When it comes to a list of the top animal jumpers, frogs are right up there, along with other members of the superleague, such as grasshoppers and fleas. Yet, how frogs pull off their remarkable ballistic feat was unclear. Henry Astley from Brown University, USA, explains that insects wind up for a jump by locking their legs in place while their muscles pull on an elastic piece of exoskeleton that stores energy ready for release when the catch is unleashed to power the leg's thrust. However, Astley and Tom Roberts were puzzled how frogs could produce the same explosive feat in a soft body. ‘Jumping vertebrates lack a clear anatomical catch, yet face the same requirement to load the elastic structure prior to movement,’ says Astley. Intrigued, the duo began filming the leaping amphibians with X-rays to find out more about how frogs power jumps (p. 4372).
Inserting minute metal markers that show up well in X-ray movies into the hind legs of three frogs (Rana pipiens) and filming the animals as they let fly, Astley and Roberts also recorded the forces exerted on the ground by the frogs' feet. Then the duo reconstructed the way that the frogs unfurled their legs in the last 150 ms before push off and calculating the amount of power produced by the amphibian's ankle extensor (plantaris) muscle. Amazingly, this muscle, which powers leaps, was capable of producing over four times as much power (1352 W kg–1) as a normally contracting muscle (322 W kg–1), confirming that the animals were storing elastic energy and using it to power take-off like some other frogs.
Next, Astley and Roberts analysed the leg movement reconstructions, and realised that the frogs were storing elastic energy at the ankle by changing their posture to alter the leverage and forces acting around the joint. Describing this ‘dynamic catch’ mechanism, Astley explains that elastic energy can be stored in the plantaris muscle during the preparation phase of the jump when the leverage acting at the ankle is poor and the forces acting on the bent legs – such as the ground reaction force – resist movements at the ankle. However, in the later stages of preparation, the forces that had resisted the ankle's movement fall to a point where the ground reaction force and leverage becomes great enough to release the energy stored in the plantaris muscle, launching the frog into the air.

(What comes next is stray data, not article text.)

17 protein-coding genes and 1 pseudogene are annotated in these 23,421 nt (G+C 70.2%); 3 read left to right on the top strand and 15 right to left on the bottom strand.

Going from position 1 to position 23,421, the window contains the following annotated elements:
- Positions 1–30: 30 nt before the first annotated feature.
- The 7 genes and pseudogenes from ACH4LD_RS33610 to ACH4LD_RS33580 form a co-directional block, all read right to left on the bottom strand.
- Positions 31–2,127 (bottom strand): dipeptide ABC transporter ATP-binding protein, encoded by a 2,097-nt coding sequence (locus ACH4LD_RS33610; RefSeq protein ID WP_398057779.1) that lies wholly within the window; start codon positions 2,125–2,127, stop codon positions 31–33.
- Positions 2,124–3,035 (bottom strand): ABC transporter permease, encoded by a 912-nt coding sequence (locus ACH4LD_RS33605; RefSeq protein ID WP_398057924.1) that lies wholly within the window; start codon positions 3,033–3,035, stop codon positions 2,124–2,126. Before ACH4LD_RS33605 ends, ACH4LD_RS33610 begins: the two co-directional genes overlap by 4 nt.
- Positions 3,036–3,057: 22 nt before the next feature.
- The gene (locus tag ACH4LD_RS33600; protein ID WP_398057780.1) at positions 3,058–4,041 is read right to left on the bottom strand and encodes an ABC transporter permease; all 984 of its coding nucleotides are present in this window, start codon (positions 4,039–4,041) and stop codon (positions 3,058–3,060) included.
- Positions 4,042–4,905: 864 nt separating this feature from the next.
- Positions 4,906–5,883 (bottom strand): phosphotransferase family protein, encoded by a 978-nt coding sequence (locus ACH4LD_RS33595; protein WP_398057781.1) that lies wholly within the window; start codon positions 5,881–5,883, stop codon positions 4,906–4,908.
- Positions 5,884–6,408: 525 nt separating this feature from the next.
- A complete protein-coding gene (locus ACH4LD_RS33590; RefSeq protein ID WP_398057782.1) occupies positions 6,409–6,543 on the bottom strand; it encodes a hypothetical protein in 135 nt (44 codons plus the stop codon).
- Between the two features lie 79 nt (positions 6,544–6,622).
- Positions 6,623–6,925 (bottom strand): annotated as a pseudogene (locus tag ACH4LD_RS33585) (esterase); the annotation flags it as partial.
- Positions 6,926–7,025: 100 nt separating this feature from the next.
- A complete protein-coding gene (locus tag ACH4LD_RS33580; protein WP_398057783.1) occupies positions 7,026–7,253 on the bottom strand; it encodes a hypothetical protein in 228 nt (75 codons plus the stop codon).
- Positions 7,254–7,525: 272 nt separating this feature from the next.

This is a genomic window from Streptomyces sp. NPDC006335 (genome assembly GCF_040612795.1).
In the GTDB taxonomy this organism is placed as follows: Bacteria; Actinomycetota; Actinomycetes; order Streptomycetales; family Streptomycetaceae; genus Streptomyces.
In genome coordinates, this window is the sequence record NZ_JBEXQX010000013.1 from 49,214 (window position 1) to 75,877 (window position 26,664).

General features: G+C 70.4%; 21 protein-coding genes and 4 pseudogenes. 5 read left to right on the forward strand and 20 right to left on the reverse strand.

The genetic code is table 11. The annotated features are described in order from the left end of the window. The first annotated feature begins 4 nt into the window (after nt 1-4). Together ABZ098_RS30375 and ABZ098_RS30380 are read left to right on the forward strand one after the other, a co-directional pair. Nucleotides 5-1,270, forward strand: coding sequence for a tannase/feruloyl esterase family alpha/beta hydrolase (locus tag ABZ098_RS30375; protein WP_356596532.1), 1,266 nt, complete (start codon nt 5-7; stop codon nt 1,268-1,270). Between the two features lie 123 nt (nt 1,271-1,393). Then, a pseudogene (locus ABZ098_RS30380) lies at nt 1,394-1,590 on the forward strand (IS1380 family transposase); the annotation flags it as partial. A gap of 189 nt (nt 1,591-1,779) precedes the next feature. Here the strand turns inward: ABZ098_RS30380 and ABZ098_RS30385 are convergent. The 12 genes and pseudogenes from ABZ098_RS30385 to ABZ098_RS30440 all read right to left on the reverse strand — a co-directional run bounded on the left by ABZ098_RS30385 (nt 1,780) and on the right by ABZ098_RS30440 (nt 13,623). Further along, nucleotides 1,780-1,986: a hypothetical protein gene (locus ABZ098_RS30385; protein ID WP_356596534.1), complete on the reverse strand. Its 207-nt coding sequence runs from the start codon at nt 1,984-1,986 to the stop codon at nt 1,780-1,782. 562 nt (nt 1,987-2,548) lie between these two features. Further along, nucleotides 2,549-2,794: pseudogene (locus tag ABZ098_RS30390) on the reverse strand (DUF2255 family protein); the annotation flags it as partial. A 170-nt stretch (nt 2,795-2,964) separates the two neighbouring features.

Explaining that the leg forces and poor leverage that resist ankle movements in the early stage of a jump are analogous to the mechanical catch that allows jumping insects to store elastic energy, the duo suspects that other animals may also be able to take advantage of this dynamic catch mechanism to produce impressive leaps. However, they point out that there are situations where this mechanism will not work – such as leg kicking, when there are no ground reaction forces to hold the limb steady during preparation.